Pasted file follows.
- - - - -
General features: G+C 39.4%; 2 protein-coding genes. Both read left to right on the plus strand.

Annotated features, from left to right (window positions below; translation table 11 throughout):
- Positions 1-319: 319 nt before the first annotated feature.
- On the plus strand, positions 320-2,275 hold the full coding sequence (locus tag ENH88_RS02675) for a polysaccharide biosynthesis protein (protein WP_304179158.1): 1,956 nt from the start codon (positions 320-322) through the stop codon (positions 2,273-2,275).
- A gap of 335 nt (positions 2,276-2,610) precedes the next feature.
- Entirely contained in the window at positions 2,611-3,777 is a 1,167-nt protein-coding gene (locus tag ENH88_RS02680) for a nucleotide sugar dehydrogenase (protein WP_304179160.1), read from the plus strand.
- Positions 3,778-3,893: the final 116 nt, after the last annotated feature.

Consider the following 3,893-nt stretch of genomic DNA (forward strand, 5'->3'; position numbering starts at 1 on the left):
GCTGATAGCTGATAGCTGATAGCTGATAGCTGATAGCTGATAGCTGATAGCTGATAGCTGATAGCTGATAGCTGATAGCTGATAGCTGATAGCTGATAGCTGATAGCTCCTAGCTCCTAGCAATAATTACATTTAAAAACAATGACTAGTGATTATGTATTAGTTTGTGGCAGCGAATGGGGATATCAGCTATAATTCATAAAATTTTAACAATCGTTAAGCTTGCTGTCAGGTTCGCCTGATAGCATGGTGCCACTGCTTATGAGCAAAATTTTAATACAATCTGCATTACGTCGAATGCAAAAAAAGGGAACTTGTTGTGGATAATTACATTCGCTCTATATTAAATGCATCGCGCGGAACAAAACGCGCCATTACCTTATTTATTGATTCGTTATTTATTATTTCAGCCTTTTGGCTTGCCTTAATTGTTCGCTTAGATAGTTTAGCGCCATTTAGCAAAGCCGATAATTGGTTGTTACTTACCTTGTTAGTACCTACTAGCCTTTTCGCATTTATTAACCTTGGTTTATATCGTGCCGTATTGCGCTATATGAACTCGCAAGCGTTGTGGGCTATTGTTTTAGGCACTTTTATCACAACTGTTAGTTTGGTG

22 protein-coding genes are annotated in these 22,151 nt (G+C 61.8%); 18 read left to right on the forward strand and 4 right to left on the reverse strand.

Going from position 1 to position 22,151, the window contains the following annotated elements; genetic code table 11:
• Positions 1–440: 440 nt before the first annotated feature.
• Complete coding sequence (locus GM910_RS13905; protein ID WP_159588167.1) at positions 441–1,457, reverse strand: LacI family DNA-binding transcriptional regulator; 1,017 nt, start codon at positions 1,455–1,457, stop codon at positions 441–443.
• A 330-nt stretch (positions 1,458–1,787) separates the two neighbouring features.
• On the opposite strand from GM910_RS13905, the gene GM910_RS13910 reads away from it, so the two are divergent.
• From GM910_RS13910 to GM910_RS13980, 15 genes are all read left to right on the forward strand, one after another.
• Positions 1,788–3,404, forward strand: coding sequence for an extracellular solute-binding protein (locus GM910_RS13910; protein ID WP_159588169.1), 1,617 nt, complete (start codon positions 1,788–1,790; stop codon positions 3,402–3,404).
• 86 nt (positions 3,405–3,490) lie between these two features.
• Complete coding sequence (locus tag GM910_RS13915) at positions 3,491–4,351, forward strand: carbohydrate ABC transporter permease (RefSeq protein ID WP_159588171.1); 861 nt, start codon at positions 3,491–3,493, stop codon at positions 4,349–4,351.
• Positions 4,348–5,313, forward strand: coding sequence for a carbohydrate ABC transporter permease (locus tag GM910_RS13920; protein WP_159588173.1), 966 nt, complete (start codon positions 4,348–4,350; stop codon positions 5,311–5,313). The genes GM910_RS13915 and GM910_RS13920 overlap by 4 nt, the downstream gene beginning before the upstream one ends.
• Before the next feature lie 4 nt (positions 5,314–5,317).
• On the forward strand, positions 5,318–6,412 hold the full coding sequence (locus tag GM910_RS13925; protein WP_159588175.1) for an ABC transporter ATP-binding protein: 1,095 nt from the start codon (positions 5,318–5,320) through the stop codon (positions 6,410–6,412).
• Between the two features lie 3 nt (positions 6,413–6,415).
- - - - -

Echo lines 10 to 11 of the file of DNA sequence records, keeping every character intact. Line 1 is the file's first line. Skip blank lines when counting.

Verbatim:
22 protein-coding genes are annotated in these 22,151 nt (G+C 61.8%); 18 read left to right on the forward strand and 4 right to left on the reverse strand.

Going from position 1 to position 22,151, the window contains the following annotated elements; genetic code table 11: